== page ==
In recent years, the spectrum of chronic inflammatory brain diseases characterized by the presence of antigen-specific antibodies in serum and CSF has greatly expanded. Many patients with paraneoplastic limbic encephalitis previously characterized as “seronegative” have in fact antibodies against cell surface antigens. Recent studies indicated that most cases previously considered “seronegative” have, in fact, antibodies against surface antigens [19]. More and more cases such as glutamic acid decarboxylase (GAD) 65 antibody encephalitis [20], the voltage-gated potassium channel (VGKC) complex antibody encephalitis [21] (including LGI1 and Caspr2 antibodies), N-methyl-D-aspartate receptor (NMDAR) antibody encephalitis [22], alpha-amino-3-hydroxy-5-methyl-4-isoxazolepropionic acid receptor (AMPAR) [23], and gamma aminobutyric acid receptor GABA(B) antibody encephalitis [24] are recognized. In a few years, the number of onconeural antibodies described in PNS has increased dramatically. Antibodies to the components of VGKCs, NMDARs, AMPARs, GABA(B), mGluR5 receptor, and glycine receptors (GlyRs) can be identified in patients and are associated with various clinical presentations, such as limbic encephalitis and complex and diffuse encephalopathies [23, 25, 26]. These diseases can be associated with tumors, but some of them are nonparaneoplastic, and antibody assays can help with the diagnosis. The identification of these new antibodies (cell surface antigen associated) has allowed recognition of a syndrome with clinical and radiological features indistinguishable from “classic limbic encephalitis.” The course of the newly identified syndromes tends to be less severe and it is often possible to achieve complete recovery with prompt immunomodulatory treatment. The most representative condition is LGI1-encephalitis, previously known as limbic encephalitis with VGKC complex antibodies [27, 28].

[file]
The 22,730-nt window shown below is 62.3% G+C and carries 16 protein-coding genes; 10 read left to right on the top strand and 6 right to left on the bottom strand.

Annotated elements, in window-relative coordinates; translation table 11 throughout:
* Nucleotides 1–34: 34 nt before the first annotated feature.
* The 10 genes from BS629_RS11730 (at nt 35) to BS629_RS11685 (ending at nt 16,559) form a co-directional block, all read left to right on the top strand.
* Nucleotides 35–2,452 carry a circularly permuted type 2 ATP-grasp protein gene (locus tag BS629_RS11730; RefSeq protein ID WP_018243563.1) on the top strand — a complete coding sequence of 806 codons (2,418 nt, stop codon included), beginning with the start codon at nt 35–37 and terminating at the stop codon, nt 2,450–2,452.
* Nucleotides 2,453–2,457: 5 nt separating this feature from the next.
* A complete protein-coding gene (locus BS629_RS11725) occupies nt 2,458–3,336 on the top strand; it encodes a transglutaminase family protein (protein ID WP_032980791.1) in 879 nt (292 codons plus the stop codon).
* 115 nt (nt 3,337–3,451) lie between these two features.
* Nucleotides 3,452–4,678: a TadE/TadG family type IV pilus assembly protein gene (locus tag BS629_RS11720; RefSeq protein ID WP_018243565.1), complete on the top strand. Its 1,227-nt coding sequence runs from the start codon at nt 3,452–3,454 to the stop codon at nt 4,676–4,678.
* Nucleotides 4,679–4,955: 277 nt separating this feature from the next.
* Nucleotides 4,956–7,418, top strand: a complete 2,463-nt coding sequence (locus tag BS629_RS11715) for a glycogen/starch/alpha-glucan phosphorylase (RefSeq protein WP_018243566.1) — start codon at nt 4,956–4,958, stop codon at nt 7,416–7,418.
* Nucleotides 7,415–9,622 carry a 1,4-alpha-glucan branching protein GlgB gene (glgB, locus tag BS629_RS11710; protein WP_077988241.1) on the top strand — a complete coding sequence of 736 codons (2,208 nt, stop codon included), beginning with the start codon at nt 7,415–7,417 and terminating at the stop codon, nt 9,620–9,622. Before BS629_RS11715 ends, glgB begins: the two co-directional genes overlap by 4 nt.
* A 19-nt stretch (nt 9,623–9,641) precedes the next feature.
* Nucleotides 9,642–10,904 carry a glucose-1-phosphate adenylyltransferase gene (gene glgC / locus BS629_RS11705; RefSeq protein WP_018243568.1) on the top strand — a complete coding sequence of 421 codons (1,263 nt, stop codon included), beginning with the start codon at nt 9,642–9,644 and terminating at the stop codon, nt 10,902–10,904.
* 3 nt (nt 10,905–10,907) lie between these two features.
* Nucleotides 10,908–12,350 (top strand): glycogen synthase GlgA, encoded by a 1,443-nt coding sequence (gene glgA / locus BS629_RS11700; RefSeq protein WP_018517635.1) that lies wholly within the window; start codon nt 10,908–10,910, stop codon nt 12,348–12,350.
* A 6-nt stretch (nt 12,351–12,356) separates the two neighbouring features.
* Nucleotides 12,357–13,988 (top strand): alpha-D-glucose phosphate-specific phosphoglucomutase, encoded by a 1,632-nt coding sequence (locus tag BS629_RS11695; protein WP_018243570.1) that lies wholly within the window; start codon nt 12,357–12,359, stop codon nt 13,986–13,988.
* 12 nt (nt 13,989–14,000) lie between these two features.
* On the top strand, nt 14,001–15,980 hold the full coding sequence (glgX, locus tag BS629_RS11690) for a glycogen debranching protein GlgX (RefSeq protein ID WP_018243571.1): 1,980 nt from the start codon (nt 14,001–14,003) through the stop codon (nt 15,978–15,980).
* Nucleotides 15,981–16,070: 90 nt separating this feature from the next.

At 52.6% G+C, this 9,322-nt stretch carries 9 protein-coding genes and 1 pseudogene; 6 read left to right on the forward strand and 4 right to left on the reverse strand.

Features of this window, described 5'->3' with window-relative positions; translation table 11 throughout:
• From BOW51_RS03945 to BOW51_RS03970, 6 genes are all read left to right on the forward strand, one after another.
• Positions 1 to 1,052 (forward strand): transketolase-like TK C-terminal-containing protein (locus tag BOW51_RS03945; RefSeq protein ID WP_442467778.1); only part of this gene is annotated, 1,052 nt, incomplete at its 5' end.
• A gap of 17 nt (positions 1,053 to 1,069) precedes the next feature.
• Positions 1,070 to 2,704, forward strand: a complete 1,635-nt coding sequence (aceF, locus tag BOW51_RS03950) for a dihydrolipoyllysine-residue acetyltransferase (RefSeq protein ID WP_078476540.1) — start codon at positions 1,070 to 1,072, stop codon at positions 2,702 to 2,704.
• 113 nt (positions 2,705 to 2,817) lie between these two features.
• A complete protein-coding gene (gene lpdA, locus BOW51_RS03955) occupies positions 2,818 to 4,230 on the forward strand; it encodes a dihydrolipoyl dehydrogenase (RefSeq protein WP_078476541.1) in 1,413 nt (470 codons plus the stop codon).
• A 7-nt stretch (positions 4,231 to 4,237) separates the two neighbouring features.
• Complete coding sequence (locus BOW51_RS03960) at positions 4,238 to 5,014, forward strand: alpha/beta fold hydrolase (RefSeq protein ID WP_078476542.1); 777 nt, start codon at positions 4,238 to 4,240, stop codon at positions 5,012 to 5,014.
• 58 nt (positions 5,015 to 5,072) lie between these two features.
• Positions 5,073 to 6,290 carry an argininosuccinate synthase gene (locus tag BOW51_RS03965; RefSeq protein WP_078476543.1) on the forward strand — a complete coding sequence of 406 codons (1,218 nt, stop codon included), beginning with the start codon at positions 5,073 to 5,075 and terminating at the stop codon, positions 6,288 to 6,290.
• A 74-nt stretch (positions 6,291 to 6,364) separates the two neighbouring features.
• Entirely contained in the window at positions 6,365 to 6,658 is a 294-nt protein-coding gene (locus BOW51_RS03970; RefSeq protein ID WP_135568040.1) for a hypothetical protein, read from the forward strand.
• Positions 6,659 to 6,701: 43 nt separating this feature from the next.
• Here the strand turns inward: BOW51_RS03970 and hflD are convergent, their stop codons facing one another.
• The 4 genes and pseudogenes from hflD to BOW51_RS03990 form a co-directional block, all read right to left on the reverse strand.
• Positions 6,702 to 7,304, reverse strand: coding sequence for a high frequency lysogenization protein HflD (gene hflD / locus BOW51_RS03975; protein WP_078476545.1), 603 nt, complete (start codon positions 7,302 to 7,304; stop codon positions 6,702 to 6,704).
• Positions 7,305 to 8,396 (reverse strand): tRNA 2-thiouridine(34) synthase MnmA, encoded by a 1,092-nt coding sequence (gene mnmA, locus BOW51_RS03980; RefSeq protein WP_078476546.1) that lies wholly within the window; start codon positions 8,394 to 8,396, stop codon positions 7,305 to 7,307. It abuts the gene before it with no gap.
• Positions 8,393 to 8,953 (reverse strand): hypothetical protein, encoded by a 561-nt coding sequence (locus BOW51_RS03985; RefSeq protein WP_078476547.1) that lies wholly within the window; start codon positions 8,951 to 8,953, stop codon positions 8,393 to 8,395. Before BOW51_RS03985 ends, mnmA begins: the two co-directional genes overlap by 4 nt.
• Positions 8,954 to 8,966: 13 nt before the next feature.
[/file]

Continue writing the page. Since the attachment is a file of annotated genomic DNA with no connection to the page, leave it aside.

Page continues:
These antibodies are directed against two categories of antigens: (1) intracellular antigens (Hu, Ma2, CRMP5, amphiphysin, etc.) and (2) cell surface antigens (the VGKC complex, NMDAR, AMPARs, GABABRs, mGluR5 receptor, GlyRs, etc.). Whereas the disorders related to the first category of antibodies are associated with cancer (lung, testis, etc.), prominent brain infiltrates of cytotoxic T cells, and limited response to treatment, the disorders related to the second category of antibodies are associated less frequently with cancer (thymoma, teratoma), seem to be antibody mediated, and respond significantly better to immunotherapy. These two antibodies have in common the association with idiopathic or paraneoplastic limbic encephalitis [23, 24]. Seven out of 15 (47%) patients with limbic encephalitis associated with GABA (B) receptor antibodies had an underlying tumor, usually an SCLC [24]. In limbic encephalitis associated with AMPAR antibodies, the frequency of cancer was 64%, with SCLC being the most common type, followed by thymoma and breast cancer [23]. These patients have a better prognosis than those with antibodies against intracellular proteins [29, 30]. Table 4 summarizes the common antibodies against onconeural antigens detected in PNS and their potentially associated tumors.

Table 4: The common antibodies detected in PNS and their associated tumors.

5. Do Antibodies Play a Pathogenic Role in Limbic Encephalitis?

A cancer-stimulated immune response that cross-reacts with neural tissue—onconeural immunity—is considered the principal pathologic mechanism for PNS [31]. Some cancer cells express proteins that are normally restricted to the nervous system. For example, when serum from a patient with limbic encephalitis was incubated with the patient’s cancer cells and with a rat’s brain tissue, antibody fixation to the same Ma proteins on both neurons and cancer cells could be observed [31]. Pathological examination of the nervous system showed loss of neurons in affected areas of the nervous system with inflammatory infiltration by CD4+ T helper cells and B cells in the perivascular spaces and cytotoxic CD8+ T cells in the interstitial spaces [3234]. Examination of CSF frequently demonstrates pleocytosis, intrathecal synthesis of IgG, and oligoclonal bands, supporting an inflammatory or immune-mediated etiology.